Starting a new chapter: Wattpad’s Allen Lau, Aron Levitz talk post-acquisition plans

"Selling and accelerating the business are not mutually exclusive," says Lau, as the story-sharing platform prepares to combine with comic publisher Webtoon to form a world-beating IP factory.

Wattpad was the talk of the entertainment industry on Tuesday night as news broke that the Toronto-based story-sharing platform will be acquired by Korean internet conglomerate Naver in a transaction valued at around US$600 million (roughly C$756 million).

With the blockbuster deal, which is expected to close in Q2 of 2021, Wattpad will move under the same umbrella as Naver-owned Webtoon, a digital comic platform that, like Wattpad, allows its users to self-publish their work across a vast network of users.

Collectively, the platforms boast around 160 million monthly users (Wattpad has 90 million, Webtoon has 62 million), representing somewhat of a mega-merger within the world of user-generated storytelling. The hope now is that the companies will form a world-beating IP factory capable of surfacing a consistent pipeline of hit global projects and franchises.

The day after the news broke, Playback caught up with co-founder and CEO Allen Lau and Wattpad Studios general manager Aron Levitz to find out what the deal will mean for the Canadian company, its various partners and the future of the platform.

Playback: Had selling the company been something you were considering for a while, or did the opportunity present itself when you were approached by potential buyers?

Lau: The most important thing for us is to grow and accelerate towards achieving our vision. In that context, we have been constantly talking to strategic partners or investors. Webtoon specifically is the sponsor of our 2020 Watty Awards, our annual writing contest, so we have known them for a while.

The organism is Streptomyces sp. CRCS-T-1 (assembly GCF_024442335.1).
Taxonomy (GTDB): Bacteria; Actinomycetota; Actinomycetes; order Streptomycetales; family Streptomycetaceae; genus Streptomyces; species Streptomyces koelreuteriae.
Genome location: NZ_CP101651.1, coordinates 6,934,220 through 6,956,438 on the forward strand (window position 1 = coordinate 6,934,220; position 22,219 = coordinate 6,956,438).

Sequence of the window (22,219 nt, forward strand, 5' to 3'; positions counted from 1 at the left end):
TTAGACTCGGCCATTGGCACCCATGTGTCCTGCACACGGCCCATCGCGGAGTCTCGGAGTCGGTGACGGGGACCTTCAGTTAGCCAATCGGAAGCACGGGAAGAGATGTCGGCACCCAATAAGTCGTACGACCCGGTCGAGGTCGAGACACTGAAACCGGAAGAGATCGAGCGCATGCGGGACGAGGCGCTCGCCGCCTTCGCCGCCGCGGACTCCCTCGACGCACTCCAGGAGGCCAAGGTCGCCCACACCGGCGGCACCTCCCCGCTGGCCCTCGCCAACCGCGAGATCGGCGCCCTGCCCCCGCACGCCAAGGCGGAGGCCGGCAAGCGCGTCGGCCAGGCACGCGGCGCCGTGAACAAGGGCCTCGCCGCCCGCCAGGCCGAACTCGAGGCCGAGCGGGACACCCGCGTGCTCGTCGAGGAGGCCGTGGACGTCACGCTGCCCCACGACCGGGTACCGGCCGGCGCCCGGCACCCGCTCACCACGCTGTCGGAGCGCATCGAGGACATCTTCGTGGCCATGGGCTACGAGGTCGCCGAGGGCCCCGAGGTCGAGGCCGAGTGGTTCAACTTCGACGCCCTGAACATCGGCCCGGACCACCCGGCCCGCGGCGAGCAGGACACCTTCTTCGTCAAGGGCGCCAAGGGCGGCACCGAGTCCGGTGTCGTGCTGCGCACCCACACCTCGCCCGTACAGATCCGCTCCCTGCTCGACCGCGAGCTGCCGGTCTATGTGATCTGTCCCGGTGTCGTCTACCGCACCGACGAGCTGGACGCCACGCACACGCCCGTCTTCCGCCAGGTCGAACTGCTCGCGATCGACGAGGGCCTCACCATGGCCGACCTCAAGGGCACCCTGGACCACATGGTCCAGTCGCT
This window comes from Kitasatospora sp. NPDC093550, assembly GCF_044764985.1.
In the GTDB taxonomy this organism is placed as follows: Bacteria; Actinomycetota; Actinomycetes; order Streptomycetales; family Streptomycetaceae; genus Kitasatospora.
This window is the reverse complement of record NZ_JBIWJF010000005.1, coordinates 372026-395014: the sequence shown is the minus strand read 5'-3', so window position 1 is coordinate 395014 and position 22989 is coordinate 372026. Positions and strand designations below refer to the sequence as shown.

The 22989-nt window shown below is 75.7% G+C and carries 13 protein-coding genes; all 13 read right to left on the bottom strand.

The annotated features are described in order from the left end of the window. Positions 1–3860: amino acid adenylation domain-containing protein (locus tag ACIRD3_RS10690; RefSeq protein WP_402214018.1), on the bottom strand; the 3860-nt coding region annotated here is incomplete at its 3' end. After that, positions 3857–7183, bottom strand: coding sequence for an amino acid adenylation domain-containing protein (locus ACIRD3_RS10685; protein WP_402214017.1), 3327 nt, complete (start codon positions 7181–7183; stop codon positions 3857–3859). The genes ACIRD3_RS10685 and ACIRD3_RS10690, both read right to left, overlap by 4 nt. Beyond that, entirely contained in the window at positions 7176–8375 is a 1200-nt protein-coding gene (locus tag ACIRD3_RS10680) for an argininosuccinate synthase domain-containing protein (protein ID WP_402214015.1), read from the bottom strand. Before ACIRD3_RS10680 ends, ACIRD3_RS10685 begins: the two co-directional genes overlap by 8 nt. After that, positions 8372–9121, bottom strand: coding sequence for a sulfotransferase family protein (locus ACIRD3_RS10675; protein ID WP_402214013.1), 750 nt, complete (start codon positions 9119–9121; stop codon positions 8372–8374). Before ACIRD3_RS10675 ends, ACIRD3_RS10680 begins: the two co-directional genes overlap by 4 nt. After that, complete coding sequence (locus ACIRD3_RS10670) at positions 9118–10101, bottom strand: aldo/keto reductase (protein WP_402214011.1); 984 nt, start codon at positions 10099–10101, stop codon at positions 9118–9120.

This deal is a match made in heaven for us, because the combination of the two companies will have over 160 million monthly users in this storytelling space. Over the years, Wattpad has built an ecosystem that includes on-platform digital reading and writing content, as well as IP adaptations through Wattpad Studios. All of a sudden our ecosystem has drastically expanded – this is something super exciting for us, because it allows us to get to our vision so much faster.

After a quiet year on the M&A front in 2020, many analysts have predicted a busy 2021. Is the timing  of the deal significant? 

Lau: We haven’t been actively been looking for an acquirer, or anything like that, but it was very opportunistic. We have experienced very strong growth in the past years and many of our business models are becoming proven and established. As a company, we are fast approaching cashflow break-even, so absolutely we can continue to maintain the independent path. We were not actively looking, but this was an opportunity we couldn’t pass up.

How does the deal advance the strategy for Wattpad’s content division, Wattpad Studios?